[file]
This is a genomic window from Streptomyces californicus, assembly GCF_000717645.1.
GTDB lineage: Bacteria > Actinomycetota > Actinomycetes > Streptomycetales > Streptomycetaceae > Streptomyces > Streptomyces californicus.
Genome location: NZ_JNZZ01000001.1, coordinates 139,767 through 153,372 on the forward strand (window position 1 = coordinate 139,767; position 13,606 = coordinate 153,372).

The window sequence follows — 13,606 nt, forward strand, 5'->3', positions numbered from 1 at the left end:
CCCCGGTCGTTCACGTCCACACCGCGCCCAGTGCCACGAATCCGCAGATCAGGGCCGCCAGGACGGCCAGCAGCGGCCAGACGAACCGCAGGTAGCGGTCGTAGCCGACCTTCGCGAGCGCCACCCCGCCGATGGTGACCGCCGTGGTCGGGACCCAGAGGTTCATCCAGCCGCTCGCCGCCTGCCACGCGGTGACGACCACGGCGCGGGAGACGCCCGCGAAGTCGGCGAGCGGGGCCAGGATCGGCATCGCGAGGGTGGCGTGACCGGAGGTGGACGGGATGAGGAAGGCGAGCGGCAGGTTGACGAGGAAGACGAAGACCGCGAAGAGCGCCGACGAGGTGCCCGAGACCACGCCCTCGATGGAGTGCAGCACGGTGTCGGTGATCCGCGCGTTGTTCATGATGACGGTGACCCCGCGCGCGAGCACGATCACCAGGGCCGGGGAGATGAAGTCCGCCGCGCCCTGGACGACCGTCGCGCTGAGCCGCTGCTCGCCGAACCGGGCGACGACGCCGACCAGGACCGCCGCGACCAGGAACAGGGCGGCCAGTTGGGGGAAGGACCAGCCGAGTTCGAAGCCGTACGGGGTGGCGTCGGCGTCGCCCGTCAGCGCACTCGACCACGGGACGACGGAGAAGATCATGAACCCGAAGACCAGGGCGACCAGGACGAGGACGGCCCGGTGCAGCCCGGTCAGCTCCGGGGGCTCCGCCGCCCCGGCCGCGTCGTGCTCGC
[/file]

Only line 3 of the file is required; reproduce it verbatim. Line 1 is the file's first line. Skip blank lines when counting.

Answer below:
Genome location: NZ_JNZZ01000001.1, coordinates 139,767 through 153,372 on the forward strand (window position 1 = coordinate 139,767; position 13,606 = coordinate 153,372).